Shah Rukh Khan

Cinephile Stock: Jab Harry Met Sejal


Written and Directed by Imtiaz Ali
Produced by Gauri Khan
Starring Anushka Sharma & Shah Rukh Khan
Aru K. Verma & Chandan Roy Sanyal
Photographed by K.U. Mohanan, ISC
Edited by Aarti Bajaj
Music by Pritam
Background Score by Hitesh Sonik

Imtiaz Ali’s last film was my favourite film of the year it released in. Highly underrated and not-properly-understood by audiences and critics, Tamasha was an incredible film, set as it was in the Imtiaz Ali Universe.

Jab Harry Met Sejal is in the same space….well, almost. Locations change more frequently as Ali takes the audience on a tour of Europe. And how does he improve upon the sights of Europe? He hires Shah Rukh Khan as the tour guide and Anushka Sharma as a traveller looking for her lost engagement ring.

Harry is a Kanidda da Punjabi (technically….his passport is Canadian) who is suppressing memories of his pind and getting into bed with women, mostly travellers on his tours. He is, in his own words, cheap. Sejal is one of the travellers who has lost her engagement ring somewhere on the tour and wants to find it. She drags Harry along, mainly because her family trusts the guy (no background checks there) and his boss, on the verge of firing him, consents. Thus begins the journey which takes the duo to a number of places, where they meet a number of ‘characters’.

Aarti Bajaj does some swift work with the scissors, enabling the film to keep moving in places where it could’ve stagnated. Picturesque locations are aided by K.U. Mohanan’s elegant cinematography. It’s better than his work in Raees, which was drenched in bright colours. Here, the colours are more subdued and the pictures look more lifelike.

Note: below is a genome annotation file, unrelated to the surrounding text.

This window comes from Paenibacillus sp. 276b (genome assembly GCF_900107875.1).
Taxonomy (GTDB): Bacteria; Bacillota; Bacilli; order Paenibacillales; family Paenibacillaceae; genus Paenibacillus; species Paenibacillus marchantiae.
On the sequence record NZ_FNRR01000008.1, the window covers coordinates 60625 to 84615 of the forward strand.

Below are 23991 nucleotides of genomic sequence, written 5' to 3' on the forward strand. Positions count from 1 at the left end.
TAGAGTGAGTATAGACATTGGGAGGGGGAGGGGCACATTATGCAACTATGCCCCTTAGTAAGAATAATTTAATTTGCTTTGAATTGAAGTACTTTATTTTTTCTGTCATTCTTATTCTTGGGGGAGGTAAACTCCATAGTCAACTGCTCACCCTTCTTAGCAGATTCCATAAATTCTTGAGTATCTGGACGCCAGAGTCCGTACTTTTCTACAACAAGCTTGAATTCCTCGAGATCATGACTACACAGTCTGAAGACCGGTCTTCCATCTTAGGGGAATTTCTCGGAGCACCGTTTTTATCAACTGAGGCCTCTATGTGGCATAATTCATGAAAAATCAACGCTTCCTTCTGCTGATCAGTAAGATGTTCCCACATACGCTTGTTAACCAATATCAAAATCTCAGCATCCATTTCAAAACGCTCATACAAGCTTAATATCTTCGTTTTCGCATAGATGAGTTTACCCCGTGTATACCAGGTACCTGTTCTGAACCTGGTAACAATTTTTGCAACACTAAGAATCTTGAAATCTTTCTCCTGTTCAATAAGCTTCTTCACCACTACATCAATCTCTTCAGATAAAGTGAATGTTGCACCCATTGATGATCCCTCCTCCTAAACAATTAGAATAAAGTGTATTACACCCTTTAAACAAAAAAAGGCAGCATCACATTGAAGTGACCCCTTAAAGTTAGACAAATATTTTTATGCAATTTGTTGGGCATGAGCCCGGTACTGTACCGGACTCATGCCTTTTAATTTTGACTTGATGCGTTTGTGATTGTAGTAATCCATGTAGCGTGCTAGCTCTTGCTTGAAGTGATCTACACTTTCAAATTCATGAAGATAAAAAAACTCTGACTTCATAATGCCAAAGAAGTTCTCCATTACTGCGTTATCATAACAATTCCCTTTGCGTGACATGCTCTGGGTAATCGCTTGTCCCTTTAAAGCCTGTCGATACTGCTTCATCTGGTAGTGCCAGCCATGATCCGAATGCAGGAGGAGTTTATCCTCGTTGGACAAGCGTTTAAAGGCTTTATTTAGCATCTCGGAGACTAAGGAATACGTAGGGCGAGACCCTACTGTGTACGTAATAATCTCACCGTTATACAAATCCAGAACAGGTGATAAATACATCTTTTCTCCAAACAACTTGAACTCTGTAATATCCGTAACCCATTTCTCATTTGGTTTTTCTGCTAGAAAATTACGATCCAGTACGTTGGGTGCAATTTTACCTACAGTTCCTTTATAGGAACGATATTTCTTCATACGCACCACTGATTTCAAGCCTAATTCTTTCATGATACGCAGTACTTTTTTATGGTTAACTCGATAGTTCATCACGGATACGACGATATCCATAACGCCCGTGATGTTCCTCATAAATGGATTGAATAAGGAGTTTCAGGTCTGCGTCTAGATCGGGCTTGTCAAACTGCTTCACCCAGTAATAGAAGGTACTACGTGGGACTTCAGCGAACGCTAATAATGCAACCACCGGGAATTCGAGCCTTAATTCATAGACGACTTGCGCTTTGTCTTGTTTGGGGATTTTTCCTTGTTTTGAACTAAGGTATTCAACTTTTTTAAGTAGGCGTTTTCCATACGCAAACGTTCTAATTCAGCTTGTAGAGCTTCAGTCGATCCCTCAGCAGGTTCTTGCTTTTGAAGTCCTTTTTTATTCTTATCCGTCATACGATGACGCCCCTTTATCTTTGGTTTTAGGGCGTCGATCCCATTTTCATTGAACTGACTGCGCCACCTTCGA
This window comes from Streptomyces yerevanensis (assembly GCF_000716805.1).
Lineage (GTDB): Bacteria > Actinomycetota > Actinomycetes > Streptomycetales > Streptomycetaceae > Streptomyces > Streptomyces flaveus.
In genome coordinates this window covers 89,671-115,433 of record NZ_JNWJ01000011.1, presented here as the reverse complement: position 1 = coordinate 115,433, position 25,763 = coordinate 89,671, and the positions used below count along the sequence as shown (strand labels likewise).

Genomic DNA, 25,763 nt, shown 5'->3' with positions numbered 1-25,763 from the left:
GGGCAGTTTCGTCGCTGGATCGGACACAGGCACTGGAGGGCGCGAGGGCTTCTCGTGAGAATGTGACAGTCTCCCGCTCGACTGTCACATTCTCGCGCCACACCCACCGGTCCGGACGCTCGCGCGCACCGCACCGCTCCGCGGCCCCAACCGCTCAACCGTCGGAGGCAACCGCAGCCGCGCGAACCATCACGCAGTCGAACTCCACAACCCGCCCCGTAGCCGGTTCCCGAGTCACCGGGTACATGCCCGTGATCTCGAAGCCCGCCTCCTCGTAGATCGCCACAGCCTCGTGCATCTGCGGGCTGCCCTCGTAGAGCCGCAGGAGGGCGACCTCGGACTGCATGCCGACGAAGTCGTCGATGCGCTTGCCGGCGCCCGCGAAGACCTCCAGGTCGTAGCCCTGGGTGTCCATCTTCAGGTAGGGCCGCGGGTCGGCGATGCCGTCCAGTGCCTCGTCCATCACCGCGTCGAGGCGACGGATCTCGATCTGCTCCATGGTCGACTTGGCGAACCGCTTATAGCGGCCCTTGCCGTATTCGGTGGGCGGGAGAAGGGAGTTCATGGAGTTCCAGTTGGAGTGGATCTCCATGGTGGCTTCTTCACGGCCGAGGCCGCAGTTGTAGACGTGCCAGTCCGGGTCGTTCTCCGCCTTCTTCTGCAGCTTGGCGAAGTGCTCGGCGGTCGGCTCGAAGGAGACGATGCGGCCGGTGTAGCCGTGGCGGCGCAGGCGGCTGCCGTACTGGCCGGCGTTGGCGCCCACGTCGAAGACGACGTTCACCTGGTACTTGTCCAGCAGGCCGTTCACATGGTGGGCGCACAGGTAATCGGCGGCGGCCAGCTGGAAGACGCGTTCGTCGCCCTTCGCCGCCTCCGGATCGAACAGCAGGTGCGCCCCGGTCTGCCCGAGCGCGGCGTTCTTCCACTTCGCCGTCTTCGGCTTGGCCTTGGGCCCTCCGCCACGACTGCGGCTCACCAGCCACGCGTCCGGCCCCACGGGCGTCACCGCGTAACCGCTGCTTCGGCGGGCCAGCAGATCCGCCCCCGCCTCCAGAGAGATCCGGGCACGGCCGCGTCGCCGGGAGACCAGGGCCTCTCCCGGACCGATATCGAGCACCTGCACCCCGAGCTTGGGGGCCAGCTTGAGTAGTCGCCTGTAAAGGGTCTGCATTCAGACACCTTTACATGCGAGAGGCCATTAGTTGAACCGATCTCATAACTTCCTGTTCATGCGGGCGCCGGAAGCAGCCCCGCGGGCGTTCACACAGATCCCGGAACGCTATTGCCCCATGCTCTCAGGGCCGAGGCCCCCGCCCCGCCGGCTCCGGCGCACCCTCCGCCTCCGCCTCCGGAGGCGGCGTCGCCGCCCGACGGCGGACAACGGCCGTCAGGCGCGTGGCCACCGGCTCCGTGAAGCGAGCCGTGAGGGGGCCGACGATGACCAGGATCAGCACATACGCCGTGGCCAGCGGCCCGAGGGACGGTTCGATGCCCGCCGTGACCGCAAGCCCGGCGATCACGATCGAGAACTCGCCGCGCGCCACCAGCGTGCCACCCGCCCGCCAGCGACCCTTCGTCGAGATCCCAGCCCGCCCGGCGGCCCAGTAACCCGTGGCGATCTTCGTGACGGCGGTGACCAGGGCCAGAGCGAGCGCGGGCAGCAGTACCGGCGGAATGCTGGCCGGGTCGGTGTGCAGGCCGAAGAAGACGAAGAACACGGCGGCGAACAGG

Pritam is unable to match up to Rahman. The music is better than it was in the last two films he composed for, but I have to admit that I am getting tired of Arijit Singh. He’s not the sole singer in the film industry, is he? There are some trendy, upbeat numbers like Radha (Sunidhi Chauhan and Shahid Mallya’s vocals are fantastic) and Beech Beech Mein, and there are also the more soulful, more Imtiaz Ali numbers like Safar and Hawaayein. Hitesh Sonik’s background score is not too evident in the film but is soaring when it turns up.

The film has only two supporting characters (Thanks, Imtiaz, for not crowding it with too many to handle). Aru K. Verma as Harry’s fellow guide Mayank does a pretty good job. Chandan Roy Sanyal as the illegal immigrant/criminal Gas is riotous, adding to the troubles of the guide-traveller duo.

Anushka Sharma is fantastic as Sejal. She nails the Gujarati accent and mannerisms. Her comic timing is incredible and she is pretty good in the more dramatic portions too. The sense of individuality her character has is greater than what Deepika had in Tamasha. She isn’t reduced to a supporting character, which would’ve been terrible for the film. She owns her moments in the film with ease.

Shah Rukh Khan is on a roll. Fan, Dear Zindagi, Raees and now this. I officially forgive him for Happy New Year and Dilwale and sincerely hope he doesn’t slip back into that kind of movies again. This is Shah Rukh as a character not a lot of people are used to. He sheds the ‘lover boy’ tag and becomes cheap, crass and womanising, very anti-Rahul/Raj. He is a tad bit over the top in a couple of scenes but does well for the rest of the film. The Punjabi accent feels authentic and adds a lovely touch to the character. Add to that the brooding expressions, the charming smile, the dimples and the intense dialogues, and you have the entire package of Shah Rukh Khan the actor (Yes, I’m a fanboy.)